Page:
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For example, usually reliable contacts signal that groups representing refiners and small equipment companies have already contacted Clean Air Act lawyers in a possible future effort to seek a court injunction should the ethanol blend percentage be increased. Some automobile and small engine manufacturers have said there is no certainty yet that such an increase in the blend percentage will not harm engines and fuel lines. Boat engines, chain saws, lawn mowers, snowmobiles, motorcycles, generators and other small-engine equipment could be permanently damaged from using a 15 percent ethanol blend, said Kris Kiser, executive director of the Outdoor Power Equipment Institute. "We have very real concerns," Kiser said, including poor engine performance and overheating, according to a recent Milwaukee Journal Sentinel article. Of 28 engines tested by the Department of Energy using 15 percent ethanol, all had significant problems, he said.
But groups that recently submitted a petition to the Environmental Protection Agency (EPA) to boost the blend percent up to 15 percent provided several research reports that support the increase. "Several studies show vehicles on the road today work safely and efficiently with a 15 or even 20 percent ethanol blend,” according to Randy Klein, director of market development for the Nebraska Corn Board. "In fact, some cars performed better on the higher blend. That really isn't a surprise considering that Brazil requires an E25 blend in all conventional cars,” Klein added. Moving from a 10 percent to 15 percent blend would also allow ethanol to replace some 7 billion gallons of gasoline, which is the equivalent of about 350 million barrels of oil. "That is a lot less oil we would need to import into this country,” Klein said, "and replacing gasoline with cleaner burning ethanol would also provide environmental benefits.”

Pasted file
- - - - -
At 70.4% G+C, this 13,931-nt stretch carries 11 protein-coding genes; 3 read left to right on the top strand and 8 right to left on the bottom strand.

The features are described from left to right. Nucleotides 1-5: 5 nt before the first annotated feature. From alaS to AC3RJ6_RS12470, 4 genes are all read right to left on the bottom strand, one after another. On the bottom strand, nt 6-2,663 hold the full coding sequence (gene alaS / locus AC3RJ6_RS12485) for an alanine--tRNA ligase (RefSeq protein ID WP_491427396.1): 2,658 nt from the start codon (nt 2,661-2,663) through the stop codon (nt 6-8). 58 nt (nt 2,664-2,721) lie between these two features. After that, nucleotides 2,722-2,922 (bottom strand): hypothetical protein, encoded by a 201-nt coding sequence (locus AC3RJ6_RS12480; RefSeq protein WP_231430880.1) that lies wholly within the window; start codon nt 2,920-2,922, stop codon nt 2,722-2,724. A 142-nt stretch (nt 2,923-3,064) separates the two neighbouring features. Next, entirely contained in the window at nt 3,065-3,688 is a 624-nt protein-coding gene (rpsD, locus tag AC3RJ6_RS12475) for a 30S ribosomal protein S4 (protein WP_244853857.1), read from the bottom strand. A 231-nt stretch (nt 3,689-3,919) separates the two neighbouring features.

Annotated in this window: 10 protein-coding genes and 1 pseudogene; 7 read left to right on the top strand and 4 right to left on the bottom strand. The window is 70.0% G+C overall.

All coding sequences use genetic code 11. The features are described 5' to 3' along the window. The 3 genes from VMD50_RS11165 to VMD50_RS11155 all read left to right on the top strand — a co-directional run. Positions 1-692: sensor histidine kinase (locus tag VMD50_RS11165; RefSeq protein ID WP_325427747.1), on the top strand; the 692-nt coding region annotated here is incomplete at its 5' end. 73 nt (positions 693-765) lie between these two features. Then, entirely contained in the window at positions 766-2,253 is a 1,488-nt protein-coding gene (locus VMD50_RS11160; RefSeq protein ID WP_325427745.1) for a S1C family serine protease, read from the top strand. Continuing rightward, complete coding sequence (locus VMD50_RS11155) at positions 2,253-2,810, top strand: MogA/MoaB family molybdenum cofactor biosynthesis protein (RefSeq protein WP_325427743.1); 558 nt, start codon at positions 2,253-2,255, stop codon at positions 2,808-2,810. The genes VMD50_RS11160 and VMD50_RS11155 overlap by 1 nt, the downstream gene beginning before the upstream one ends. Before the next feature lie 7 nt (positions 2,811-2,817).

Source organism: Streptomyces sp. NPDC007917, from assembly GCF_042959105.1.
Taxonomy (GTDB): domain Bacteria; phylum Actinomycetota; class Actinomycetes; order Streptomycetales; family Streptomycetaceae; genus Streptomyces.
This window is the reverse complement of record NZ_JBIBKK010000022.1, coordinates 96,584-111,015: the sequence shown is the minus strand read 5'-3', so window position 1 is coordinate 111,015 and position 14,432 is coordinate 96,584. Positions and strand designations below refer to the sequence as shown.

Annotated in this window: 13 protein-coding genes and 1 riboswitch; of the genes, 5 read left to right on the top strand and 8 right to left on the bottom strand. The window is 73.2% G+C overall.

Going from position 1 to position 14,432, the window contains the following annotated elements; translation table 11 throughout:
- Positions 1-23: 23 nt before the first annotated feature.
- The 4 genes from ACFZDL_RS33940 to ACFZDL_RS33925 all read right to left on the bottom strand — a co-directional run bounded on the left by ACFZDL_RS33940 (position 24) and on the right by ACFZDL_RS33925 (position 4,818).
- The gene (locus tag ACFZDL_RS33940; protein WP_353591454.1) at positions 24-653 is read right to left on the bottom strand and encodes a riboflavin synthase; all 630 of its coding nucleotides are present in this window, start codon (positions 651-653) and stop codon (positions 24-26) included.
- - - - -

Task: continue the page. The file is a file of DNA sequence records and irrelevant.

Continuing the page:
A $497,000 grant to Minnesota State University (MSU) to study ethanol signals that a 20 percent blend appears to be no harder on vehicles than regular gasoline. The study, led by Bruce Jones and Jim Rife in MSU's automotive engineering technology department, tested the effects of different blends of ethanol on the raw materials of a vehicle as well as fuel system parts. Today all gas sold in Minnesota includes 10 percent ethanol. Some gas is 85 percent ethanol (called E85). It is the intermediate blends -- between 10 percent and 85 percent -- that MSU is studying. It is using regular vehicles, not the "flex fuel" models specifically designed to run on high ethanol blends. Jones said research into the 20 percent blend has just been completed. Tests on raw materials -- the metals, plastics and rubber- like substances -- found no problems with the E20 blend. Likewise, fuel pumps using regular gasoline, E10 and E20 were run for 5,000 hours and there was no more wear and tear on the higher- ethanol blend. The research is being done to support a Minnesota proposal to move to a 20 percent blend in all gasoline by 2012.